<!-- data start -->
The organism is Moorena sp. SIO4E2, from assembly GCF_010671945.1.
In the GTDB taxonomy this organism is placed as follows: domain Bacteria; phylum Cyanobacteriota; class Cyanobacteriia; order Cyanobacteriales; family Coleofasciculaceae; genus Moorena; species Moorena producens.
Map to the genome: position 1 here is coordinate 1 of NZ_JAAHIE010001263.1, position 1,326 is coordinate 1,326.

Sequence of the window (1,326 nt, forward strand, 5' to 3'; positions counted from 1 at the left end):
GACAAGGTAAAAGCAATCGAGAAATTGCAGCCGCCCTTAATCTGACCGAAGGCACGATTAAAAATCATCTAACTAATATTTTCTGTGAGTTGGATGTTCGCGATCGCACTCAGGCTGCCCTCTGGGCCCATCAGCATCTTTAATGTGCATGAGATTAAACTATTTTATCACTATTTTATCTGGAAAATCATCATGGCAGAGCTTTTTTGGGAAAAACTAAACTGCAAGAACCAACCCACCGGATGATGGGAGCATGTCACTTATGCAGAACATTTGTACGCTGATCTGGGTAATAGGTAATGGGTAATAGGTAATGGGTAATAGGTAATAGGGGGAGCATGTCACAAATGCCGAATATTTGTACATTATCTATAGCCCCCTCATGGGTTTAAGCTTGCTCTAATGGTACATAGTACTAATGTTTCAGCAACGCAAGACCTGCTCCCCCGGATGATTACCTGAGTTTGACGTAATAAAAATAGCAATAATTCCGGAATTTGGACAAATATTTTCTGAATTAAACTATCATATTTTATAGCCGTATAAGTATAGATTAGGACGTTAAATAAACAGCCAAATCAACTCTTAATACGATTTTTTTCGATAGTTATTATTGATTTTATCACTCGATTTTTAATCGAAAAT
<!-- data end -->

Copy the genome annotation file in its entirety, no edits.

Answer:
The organism is Moorena sp. SIO4E2, from assembly GCF_010671945.1.
In the GTDB taxonomy this organism is placed as follows: domain Bacteria; phylum Cyanobacteriota; class Cyanobacteriia; order Cyanobacteriales; family Coleofasciculaceae; genus Moorena; species Moorena producens.
Map to the genome: position 1 here is coordinate 1 of NZ_JAAHIE010001263.1, position 1,326 is coordinate 1,326.

Sequence of the window (1,326 nt, forward strand, 5' to 3'; positions counted from 1 at the left end):
GACAAGGTAAAAGCAATCGAGAAATTGCAGCCGCCCTTAATCTGACCGAAGGCACGATTAAAAATCATCTAACTAATATTTTCTGTGAGTTGGATGTTCGCGATCGCACTCAGGCTGCCCTCTGGGCCCATCAGCATCTTTAATGTGCATGAGATTAAACTATTTTATCACTATTTTATCTGGAAAATCATCATGGCAGAGCTTTTTTGGGAAAAACTAAACTGCAAGAACCAACCCACCGGATGATGGGAGCATGTCACTTATGCAGAACATTTGTACGCTGATCTGGGTAATAGGTAATGGGTAATAGGTAATGGGTAATAGGTAATAGGGGGAGCATGTCACAAATGCCGAATATTTGTACATTATCTATAGCCCCCTCATGGGTTTAAGCTTGCTCTAATGGTACATAGTACTAATGTTTCAGCAACGCAAGACCTGCTCCCCCGGATGATTACCTGAGTTTGACGTAATAAAAATAGCAATAATTCCGGAATTTGGACAAATATTTTCTGAATTAAACTATCATATTTTATAGCCGTATAAGTATAGATTAGGACGTTAAATAAACAGCCAAATCAACTCTTAATACGATTTTTTTCGATAGTTATTATTGATTTTATCACTCGATTTTTAATCGAAAAT